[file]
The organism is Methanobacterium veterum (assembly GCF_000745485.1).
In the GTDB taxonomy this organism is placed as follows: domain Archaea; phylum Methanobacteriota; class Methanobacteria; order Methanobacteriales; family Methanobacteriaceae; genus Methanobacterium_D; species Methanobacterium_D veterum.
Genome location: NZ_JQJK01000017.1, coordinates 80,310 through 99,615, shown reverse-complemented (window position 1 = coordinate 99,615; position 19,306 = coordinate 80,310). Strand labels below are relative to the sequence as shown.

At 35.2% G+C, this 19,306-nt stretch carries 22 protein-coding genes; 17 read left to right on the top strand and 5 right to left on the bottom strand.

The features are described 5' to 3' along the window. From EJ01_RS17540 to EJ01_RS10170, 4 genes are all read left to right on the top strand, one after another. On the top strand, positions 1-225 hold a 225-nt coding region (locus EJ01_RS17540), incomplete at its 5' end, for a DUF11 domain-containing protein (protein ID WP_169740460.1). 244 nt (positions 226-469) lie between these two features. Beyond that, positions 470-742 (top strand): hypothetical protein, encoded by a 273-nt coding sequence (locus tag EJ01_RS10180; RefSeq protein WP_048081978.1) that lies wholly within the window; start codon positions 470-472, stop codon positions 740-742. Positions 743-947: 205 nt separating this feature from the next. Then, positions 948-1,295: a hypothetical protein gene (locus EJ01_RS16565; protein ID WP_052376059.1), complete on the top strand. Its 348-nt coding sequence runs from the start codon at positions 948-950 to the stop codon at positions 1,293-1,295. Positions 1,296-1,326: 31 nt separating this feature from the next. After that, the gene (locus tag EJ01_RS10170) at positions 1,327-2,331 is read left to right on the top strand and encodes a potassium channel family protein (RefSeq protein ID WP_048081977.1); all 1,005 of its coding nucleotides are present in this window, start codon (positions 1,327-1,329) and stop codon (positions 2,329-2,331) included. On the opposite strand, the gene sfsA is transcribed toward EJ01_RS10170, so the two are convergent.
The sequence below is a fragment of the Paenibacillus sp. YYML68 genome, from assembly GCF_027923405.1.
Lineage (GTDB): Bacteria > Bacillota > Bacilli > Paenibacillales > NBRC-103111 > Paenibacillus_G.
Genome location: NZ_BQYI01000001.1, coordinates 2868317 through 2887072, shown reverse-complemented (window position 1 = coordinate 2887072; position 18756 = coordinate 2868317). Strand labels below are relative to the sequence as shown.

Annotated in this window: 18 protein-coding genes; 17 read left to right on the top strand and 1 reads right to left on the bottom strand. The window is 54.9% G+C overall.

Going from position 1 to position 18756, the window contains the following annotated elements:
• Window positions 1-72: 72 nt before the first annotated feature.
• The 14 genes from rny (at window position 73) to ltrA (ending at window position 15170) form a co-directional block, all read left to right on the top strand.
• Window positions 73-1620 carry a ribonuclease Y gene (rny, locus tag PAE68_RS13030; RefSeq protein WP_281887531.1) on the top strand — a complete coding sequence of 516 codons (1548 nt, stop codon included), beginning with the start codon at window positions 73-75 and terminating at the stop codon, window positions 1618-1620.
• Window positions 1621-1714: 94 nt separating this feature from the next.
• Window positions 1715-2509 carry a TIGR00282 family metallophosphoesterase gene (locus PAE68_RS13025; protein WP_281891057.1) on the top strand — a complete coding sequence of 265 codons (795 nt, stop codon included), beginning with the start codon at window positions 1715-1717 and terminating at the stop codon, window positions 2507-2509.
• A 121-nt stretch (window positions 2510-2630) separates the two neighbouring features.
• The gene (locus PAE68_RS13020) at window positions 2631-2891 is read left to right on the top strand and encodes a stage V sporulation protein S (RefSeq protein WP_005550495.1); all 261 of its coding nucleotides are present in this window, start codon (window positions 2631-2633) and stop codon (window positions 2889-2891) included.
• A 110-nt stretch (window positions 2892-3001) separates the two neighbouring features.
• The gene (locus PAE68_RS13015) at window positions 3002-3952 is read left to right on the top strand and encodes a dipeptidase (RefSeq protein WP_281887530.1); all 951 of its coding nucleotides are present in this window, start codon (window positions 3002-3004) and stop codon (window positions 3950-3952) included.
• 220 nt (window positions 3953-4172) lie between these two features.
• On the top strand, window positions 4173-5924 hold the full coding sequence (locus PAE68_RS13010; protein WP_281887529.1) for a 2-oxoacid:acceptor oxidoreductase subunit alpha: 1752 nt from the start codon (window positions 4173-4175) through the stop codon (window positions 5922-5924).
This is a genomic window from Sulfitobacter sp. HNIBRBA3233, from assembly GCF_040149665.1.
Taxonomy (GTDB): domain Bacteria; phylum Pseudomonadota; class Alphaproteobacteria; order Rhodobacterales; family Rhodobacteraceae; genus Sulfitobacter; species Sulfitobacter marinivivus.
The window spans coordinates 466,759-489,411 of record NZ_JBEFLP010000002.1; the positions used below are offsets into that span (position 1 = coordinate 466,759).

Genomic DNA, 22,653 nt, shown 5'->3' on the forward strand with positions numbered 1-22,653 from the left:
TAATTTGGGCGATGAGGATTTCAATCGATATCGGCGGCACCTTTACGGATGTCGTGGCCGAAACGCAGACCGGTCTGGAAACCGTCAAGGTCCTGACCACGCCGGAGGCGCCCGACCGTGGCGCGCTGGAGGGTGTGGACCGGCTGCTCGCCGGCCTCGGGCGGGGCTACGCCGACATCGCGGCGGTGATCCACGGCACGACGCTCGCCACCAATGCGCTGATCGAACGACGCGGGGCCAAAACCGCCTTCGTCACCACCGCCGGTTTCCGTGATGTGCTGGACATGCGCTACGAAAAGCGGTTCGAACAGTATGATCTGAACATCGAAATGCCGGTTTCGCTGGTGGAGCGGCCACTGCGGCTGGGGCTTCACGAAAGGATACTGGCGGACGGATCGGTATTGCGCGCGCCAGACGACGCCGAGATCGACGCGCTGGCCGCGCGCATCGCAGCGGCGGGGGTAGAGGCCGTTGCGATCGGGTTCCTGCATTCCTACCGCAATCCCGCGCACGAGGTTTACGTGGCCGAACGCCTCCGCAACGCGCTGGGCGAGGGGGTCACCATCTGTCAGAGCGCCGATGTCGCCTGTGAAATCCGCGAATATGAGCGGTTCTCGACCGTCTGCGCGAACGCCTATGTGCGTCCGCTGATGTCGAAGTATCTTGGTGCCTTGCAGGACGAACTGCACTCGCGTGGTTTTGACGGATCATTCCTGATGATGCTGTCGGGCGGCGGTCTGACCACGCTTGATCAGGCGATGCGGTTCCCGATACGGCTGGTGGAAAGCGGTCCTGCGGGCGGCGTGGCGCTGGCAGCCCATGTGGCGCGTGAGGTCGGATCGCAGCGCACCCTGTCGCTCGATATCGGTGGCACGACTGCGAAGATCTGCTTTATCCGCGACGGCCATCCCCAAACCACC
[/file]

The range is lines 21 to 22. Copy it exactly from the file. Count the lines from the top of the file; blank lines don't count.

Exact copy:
• On the top strand, window positions 4173-5924 hold the full coding sequence (locus PAE68_RS13010; protein WP_281887529.1) for a 2-oxoacid:acceptor oxidoreductase subunit alpha: 1752 nt from the start codon (window positions 4173-4175) through the stop codon (window positions 5922-5924).
This is a genomic window from Sulfitobacter sp. HNIBRBA3233, from assembly GCF_040149665.1.